For those of you waiting and hoping for new content, I truly apologize for not being better about making time to stay on top of my blog posts. The good news is that I've been scheduled for more work from home days with my other businesses so that means the downtime I need to focus on getting more modeling tips, tricks, info and other tidbit type of posts out to you on a more regular basis.

I don't believe in making New Year's Resolutions but my effort to be more diligent in blogging is probably the closest I'll come, hah.

Your patience will be rewarded and I am aiming to give you a new Modeling 101 blog post before the end of this month. That'll make two blog posts in one month, which hasn't happened for a long time here...baby steps, right???

Wednesday, October 12, 2016

Tips for Getting to Your Modeling Castings On Time, Every Time

It goes without saying that arriving on time to castings is one of the biggest ways to make a good first impression when it comes to establishing a good reputation in the modeling world.

Those new to modeling--especially you freelance models out there--have a lot of new territory to encounter and I hope this post gives you less to stress about.

When you're not stressed, you're able to focus more on performing well during the casting and hopefully setting yourself up to get hired for that modeling job!

Some of these tips are common sense but like I always say, "Common sense just isn't common enough." Believe me, if I didn't feel these things needed to be mentioned, I wouldn't even bother but if I can help even one person have an "AHA!" moment in realizing mistakes they may have made in the past (and can now correct moving forward), then I will have considered this post a success.

Lets get to it!

TIP #1: DESIGNATE A CONTACT PERSON

Soon as you're confirmed for a casting and have the date/time/location, make sure to identify who your "contact person" will be at the casting (if this info hasn't been provided to you already).

You'll want to know the name of the person and a number they can be reached at during business hours (8a-5p). BTW: It is extremely unprofessional to call your contact person in the evening, especially if it is a personal cell phone that they use to conduct business. The only exception is in the case of an emergency or if you cannot make it to the casting last minute.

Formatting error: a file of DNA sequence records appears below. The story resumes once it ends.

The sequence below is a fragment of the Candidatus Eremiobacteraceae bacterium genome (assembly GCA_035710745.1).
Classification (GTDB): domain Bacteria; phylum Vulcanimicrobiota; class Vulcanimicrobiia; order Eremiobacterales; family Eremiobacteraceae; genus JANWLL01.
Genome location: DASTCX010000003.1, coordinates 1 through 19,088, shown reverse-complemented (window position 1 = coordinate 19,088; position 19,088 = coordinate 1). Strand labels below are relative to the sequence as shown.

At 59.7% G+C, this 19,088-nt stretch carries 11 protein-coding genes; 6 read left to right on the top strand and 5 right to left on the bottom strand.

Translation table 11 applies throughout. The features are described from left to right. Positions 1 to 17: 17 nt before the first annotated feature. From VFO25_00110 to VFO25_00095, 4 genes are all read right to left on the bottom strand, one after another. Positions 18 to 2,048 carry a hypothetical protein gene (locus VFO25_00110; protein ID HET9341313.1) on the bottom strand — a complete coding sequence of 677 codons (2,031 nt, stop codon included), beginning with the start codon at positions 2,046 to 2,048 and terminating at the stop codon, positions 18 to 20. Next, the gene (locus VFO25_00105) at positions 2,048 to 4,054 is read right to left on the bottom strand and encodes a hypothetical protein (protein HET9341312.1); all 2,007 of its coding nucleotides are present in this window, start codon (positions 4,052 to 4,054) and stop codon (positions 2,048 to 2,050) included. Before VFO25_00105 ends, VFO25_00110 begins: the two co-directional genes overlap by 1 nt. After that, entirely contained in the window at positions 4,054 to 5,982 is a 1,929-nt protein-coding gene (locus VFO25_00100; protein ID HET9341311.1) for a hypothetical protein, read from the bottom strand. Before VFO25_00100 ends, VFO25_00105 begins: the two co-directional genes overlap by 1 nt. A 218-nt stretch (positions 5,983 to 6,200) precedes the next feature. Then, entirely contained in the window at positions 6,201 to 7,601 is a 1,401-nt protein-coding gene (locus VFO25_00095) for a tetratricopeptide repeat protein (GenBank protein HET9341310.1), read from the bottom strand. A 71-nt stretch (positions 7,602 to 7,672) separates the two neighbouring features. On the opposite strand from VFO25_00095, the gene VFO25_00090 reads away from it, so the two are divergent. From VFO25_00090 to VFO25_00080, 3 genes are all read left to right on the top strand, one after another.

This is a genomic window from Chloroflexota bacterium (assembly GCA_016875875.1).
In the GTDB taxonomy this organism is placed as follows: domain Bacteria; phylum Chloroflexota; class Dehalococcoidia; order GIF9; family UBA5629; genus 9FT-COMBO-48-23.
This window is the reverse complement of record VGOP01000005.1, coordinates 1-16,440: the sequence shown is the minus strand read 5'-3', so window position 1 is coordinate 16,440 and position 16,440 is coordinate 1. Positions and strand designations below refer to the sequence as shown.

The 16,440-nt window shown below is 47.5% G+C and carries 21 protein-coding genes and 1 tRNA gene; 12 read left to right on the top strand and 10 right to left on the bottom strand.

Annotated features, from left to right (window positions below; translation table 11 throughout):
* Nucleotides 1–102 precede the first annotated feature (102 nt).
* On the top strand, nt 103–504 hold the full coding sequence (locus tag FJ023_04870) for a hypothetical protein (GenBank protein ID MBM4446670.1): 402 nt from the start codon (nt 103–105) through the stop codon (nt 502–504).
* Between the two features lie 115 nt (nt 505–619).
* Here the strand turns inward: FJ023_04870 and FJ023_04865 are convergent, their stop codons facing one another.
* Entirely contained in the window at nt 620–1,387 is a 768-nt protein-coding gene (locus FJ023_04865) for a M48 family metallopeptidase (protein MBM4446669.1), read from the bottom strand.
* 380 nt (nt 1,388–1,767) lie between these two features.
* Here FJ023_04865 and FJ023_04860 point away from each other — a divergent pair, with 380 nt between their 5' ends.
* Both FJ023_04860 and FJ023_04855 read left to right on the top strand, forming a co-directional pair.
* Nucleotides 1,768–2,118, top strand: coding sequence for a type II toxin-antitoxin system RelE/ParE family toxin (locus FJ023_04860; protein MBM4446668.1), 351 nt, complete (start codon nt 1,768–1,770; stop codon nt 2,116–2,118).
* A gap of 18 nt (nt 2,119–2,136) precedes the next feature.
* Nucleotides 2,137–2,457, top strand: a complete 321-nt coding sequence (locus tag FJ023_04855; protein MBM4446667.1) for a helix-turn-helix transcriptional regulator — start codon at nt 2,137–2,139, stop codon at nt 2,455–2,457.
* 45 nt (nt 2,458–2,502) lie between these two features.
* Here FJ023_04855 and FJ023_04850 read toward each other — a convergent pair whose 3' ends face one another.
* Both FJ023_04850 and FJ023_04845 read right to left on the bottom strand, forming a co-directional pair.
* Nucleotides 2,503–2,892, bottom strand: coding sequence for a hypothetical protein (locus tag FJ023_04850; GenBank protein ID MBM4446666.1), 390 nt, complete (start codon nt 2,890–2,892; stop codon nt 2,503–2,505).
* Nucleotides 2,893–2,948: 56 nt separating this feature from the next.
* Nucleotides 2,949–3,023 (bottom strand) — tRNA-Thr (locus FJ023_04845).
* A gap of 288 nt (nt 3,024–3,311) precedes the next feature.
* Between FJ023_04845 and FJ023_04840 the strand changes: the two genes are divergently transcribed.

If you haven't been told who your contact person is, just ask. Even if you're told that you don't need to worry about having a contact person, the fact that you asked reflects very well on you and is a great sign of your professionalism.

TIP #2: DON'T WAIT UNTIL THE LAST MINUTE TO CONFIRM/ASK QUESTIONS

Nothing is more nerve-wracking than sending an email inquiry or leaving a voicemail the day/night before a casting and not hearing back from someone in time.

Avoid putting yourself in this situation by confirming all the details and asking any questions you may have several days (2-3 days) before the date of your casting. This gives the client/casting director the time necessary to get back to you soon as they are available. Remember, they have busy schedules as well and may not be able to get back to you right away.

The sooner you get things clarified, the better prepared you'll be by the time the casting date comes around.

TIP #3: KNOW MORE THAN THE ADDRESS OF WHERE THE CASTING IS

We have too much technology these days to have the excuse of being late because models didn't know where to go.

Whether you're taking public transit or driving, look up the directions for how to get to your casting soon as you have the address available. Doing this in advance instead of waiting the day of will decrease the odds of any unexpected surprises. You literally have to be prepared for anything so do yourself a favor and plan ahead.

Don't just know how to get to the casting--use Google Maps to look up what the actual location looks like. Being able to recognize the building when you get there shaves minutes off your arrival time.

Go a step further and look at the parking situation if you plan on driving. Are there meters? Parking garages nearby? Free parking in a residential area? Google Maps shows the surrounding areas so take note of that and factor it into how much time you'll need to get there on time.

Anyone who's had to find parking in an area that is metered or offers free sidewalk parking knows it can take forever to find an open spot nearby and could take even longer if you have to park blocks away and walk.

TIP #4: ARRIVE EARLY & PREP YOUR GAME FACE

I purposely make it a habit to arrive to castings at least 30 minutes before my casting call time. I have no problem getting to places really early because it not only guarantees I won't be late and have plenty of time for parking, it gives me a moment to prepare my game face and go over what to expect at the casting.

Additionally, it allows me to double check that I have all the stuff I need (i.e. headshot/comp card) and to check my hair and makeup one last time before heading in.

Trust me, it's much better to find yourself with time to kill instead of rushing into the casting frantic because you came close to being late or ended up being late.

If you have the habit of being late to everything in general, chances are you won't be a favorite at castings. Implementing these tips and learning to embrace them as a part of your modeling career will produce instant results not just in building a good rep for yourself in the industry but giving you peace of mind as well that you'll have less to worry about before each casting and give you the confidence that you'll be stepping in as the best version of yourself.